1. Fuili Gorge is full of oleander – Sardinia’s version of Britain’s rhododendron problem. The long snakey branches twist across the path, barring our way at every turn. Where they collapse under their own weight they throw up vertical stems like fences. Nothing else grows in the half light. A white fungus like disembodied paws groped its way along dead branches. Someone had marked the path in strange and subtle ways – here a white pebble pushed into a forked branch; there a little cairn. ‘It’s a witch’s wood. Don’t eat anything you find.’ ‘Not even figs?’ ‘Especially not figs.’ Then we heard goat bells clonking, and suddenly we were out in the sunshine again.
2. We drove out into the country to visit a nuraghic ruin. The tower is built of huge basalt blocks – no mortar – and stood two storeys tall, watching the coast. We realised that we were directly above the beach where we had left Robert and Rose climbing – when the sea level was higher, this bay would have been an important strategic landing place. Apart from the tower, no other structure stands more than four courses tall. Much of the site is overgrown with tough bushes and olive trees block the tower’s view. It is strange to think that 3,500 years ago the surrounding hectares were covered in a village of little round houses full of people who didn’t know about writing. Then 2,000 years ago the Romans chased them out and took down some of the beehive houses to put up a few square buildings of their own.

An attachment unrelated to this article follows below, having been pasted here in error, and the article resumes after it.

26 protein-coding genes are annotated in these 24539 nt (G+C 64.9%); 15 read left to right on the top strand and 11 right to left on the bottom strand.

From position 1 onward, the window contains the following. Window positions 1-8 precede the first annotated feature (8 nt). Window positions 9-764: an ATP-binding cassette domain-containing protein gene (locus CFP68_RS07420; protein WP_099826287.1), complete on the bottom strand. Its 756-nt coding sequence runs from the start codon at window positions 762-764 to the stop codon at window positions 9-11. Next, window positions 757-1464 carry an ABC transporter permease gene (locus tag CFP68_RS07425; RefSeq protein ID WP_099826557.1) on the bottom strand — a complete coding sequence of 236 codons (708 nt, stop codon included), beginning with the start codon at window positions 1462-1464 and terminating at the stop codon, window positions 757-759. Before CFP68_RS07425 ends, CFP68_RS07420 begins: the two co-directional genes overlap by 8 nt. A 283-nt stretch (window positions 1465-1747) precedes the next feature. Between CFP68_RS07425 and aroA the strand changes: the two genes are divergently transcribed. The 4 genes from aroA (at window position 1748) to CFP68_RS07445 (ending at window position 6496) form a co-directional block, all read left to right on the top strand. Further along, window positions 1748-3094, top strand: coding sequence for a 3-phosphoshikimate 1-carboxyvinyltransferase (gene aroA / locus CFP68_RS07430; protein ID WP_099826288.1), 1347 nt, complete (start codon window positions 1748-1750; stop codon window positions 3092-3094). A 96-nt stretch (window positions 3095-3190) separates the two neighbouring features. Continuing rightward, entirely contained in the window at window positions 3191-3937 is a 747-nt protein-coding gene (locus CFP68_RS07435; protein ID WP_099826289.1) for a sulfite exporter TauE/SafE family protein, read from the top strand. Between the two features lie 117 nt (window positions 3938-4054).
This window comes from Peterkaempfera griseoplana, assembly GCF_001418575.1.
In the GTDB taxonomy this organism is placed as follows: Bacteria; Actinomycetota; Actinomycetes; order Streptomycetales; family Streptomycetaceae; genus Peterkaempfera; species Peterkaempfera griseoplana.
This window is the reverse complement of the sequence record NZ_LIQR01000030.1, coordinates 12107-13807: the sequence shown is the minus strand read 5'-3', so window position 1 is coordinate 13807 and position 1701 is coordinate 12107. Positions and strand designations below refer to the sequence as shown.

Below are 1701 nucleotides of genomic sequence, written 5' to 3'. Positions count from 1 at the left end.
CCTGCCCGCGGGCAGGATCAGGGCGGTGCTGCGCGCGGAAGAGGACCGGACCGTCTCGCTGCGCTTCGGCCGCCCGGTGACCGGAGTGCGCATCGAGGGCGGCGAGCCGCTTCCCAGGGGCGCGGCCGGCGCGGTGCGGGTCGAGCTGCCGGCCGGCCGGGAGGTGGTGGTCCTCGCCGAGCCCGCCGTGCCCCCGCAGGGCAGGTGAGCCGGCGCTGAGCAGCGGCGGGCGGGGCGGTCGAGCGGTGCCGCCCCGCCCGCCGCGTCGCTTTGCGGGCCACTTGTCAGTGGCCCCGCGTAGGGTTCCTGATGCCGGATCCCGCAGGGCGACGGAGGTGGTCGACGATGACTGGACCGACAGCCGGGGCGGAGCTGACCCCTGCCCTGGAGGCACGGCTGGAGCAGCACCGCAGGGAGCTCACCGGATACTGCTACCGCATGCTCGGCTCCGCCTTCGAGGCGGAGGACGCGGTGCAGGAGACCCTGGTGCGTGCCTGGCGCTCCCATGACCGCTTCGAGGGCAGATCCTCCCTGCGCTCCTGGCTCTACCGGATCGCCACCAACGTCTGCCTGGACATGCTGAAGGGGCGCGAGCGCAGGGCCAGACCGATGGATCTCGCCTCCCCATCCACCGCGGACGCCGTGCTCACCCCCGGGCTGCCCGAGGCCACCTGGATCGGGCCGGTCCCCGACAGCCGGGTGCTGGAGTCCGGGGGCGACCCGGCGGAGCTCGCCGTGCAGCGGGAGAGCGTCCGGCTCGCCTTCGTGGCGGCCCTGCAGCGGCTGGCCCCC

3. ‘Where’s the moon?’ Each evening so far, we had been treated to a fat full moon rolling out a silvery path over the sea. But it was a little cloudy and we were eating early, and it hadn’t risen. Just as the waitress took our order, the moon appeared bright red through the clouds above the harbour bar. ‘The hunters’ moon,’ I commented darkly. ‘You’re just making that up. It’s an omen of doom.’ But by the time our pasta arrived, the moon was well away across the vault of the heavens and a friendly silver once again.